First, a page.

Fish and seafood consumption during pregnancy and the risk of asthma and allergic rhinitis in childhood: A pooled analysis of 18 European and US birth cohorts

Nikos Stratakis, Theano Roumeliotaki, Emily Oken, Ferran Ballester, Henrique Barros, Mikel Basterrechea, Sylvaine Cordier, Renate De Groot, Herman T. de Dekker, Liesbeth Duijts, Merete Eggesbø, Maria Pia Fantini, Francesco Forastiere, Ulrike Gehring, Marij Gielen, Davide Gori, Eva Govarts, Hazel M. Inskip, Nina Iszatt, Maria JansenCecily Kelleher, John Mehegan, Carolina Moltó-Puigmartí, Monique Mommers, Andrea Oliveira, Sjurdur F. Olsen, Fabienne Pelé, Constanza Pizzi, Daniela Porta, Lorenzo Richiardi, Sheryl L. Rifas-Shiman, Sian M. Robinson, Greet Schoeters, Marin Strøm, Jordi Sunyer, Carel Thijs, Martine Vrijheid, Tanja G.M. Vrijkotte, Alet H. Wijga, Manolis Kogevinas, Maurice P. Zeegers, Lyda Chatzi*

*Corresponding author for this work

Research output: Contribution to journalArticleAcademicpeer-review

Abstract

Background: It has been suggested that prenatal exposure to n-3 long-chain fatty acids protects against asthma and other allergy-related diseases later in childhood. The extent to which fish intake in pregnancy protects against child asthma and rhinitis symptoms remains unclear. We aimed to assess whether fish and seafood consumption in pregnancy is associated with childhood wheeze, asthma and allergic rhinitis. Methods: We pooled individual data from 60 774 mother-child pairs participating in 18 European and US birth cohort studies. Information on wheeze, asthma and allergic rhinitis prevalence was collected using validated questionnaires. The time periods of interest were: infancy (0-2 years), preschool age (3-4 years), and school age (5-8 years). We used multivariable generalized models to assess associations of fish and seafood (other than fish) consumption during pregnancy with child respiratory outcomes in cohort-specific analyses, with subsequent random-effects meta-analyses. Results: The median fish consumption during pregnancy ranged from 0.44 times/week in The Netherlands to 4.46 times/week in Spain. Maternal fish intake during pregnancy was not associated with offspring wheeze symptoms in any age group nor with the risk of child asthma [adjusted meta-analysis relative risk (RR) per 1-time/week = 1.01, 95% confidence interval 0.97-1.05)] and allergic rhinitis at school age (RR = 1.01, 0.99-1.03). These results were consistently found in further analyses by type of fish and seafood consumption and in sensitivity analyses. Conclusion: We found no evidence supporting a protective association of fish and seafood consumption during pregnancy with offspring symptoms of wheeze, asthma and allergic rhinitis from infancy to mid childhood.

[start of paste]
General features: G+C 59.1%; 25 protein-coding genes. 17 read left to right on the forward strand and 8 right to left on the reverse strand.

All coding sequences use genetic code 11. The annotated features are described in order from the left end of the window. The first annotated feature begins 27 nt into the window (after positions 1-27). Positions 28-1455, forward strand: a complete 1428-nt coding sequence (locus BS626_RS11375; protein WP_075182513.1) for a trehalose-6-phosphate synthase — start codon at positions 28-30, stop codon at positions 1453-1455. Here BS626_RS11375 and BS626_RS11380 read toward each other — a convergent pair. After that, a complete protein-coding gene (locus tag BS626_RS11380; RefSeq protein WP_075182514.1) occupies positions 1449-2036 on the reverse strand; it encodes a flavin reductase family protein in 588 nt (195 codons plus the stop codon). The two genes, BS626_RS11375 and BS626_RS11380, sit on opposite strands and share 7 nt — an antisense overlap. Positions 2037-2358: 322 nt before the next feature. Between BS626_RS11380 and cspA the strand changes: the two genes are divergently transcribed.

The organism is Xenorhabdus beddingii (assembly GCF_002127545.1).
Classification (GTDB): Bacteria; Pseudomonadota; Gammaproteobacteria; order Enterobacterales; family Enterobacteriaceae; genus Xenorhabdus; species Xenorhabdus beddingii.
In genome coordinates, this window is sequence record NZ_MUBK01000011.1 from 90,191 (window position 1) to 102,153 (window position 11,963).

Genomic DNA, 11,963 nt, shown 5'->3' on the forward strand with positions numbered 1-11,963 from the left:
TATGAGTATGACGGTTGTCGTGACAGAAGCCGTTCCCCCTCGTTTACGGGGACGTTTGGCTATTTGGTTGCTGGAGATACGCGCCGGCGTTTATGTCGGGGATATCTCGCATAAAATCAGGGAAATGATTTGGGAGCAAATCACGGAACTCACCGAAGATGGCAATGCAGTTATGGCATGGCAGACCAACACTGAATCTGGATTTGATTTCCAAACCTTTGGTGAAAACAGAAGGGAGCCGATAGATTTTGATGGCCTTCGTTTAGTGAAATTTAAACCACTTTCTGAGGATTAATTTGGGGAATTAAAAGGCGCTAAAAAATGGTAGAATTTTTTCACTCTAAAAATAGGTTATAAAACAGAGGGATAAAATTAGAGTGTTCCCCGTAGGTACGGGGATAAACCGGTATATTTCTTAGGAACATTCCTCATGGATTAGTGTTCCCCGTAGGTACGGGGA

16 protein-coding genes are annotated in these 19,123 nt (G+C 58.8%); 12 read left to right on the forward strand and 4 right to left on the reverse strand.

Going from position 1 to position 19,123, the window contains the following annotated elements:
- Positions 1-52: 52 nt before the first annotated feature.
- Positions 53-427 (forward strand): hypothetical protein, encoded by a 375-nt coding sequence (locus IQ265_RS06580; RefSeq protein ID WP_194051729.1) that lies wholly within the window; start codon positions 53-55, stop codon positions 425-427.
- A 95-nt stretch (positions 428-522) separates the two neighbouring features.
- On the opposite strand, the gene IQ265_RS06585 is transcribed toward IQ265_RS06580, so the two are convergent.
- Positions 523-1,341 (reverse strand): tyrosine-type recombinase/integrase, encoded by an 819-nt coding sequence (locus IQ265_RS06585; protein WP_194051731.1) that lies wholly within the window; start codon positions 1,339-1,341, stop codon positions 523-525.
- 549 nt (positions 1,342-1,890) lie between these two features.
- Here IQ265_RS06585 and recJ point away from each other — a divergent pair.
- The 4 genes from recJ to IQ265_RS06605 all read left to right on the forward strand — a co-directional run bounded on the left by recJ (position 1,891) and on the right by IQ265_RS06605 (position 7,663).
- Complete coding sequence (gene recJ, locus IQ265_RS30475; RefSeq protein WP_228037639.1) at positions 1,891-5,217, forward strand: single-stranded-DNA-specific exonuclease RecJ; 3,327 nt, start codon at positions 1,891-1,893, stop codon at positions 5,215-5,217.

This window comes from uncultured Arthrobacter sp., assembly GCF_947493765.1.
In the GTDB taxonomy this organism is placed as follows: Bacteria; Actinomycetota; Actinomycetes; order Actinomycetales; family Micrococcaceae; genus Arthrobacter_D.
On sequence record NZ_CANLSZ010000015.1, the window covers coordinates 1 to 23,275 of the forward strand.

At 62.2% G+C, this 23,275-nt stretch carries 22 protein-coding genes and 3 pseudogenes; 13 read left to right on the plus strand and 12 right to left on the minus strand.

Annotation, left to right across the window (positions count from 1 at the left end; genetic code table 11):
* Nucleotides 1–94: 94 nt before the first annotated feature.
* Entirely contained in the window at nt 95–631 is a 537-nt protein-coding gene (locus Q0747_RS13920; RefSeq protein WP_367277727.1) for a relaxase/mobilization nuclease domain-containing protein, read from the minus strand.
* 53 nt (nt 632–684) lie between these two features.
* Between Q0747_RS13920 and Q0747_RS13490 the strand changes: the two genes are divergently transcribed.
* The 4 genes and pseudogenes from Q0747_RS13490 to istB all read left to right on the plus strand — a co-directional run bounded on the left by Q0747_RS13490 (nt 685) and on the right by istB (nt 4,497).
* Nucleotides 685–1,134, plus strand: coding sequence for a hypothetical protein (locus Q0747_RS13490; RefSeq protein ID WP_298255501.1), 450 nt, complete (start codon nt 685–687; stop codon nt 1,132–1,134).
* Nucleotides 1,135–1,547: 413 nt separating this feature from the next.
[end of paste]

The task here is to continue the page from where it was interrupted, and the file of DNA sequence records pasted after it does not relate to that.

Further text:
Original languageEnglish
Pages (from-to)1465-1477
Number of pages13
JournalInternational Journal of Epidemiology
Volume46
Issue number5
DOIs
Publication statusPublished - Oct 2017

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Keywords

  • wheezing
  • allergic rhinitis
  • asthma
  • children
  • fish
  • pregnancy
  • seafood

Cite this

Stratakis, N., Roumeliotaki, T., Oken, E., Ballester, F., Barros, H., Basterrechea, M., Cordier, S., De Groot, R., de Dekker, H. T., Duijts, L., Eggesbø, M., Fantini, M. P., Forastiere, F., Gehring, U., Gielen, M., Gori, D., Govarts, E., Inskip, H. M., Iszatt, N., ... Chatzi, L. (2017). Fish and seafood consumption during pregnancy and the risk of asthma and allergic rhinitis in childhood: A pooled analysis of 18 European and US birth cohorts. International Journal of Epidemiology, 46(5), 1465-1477. https://doi.org/10.1093/ije/dyx007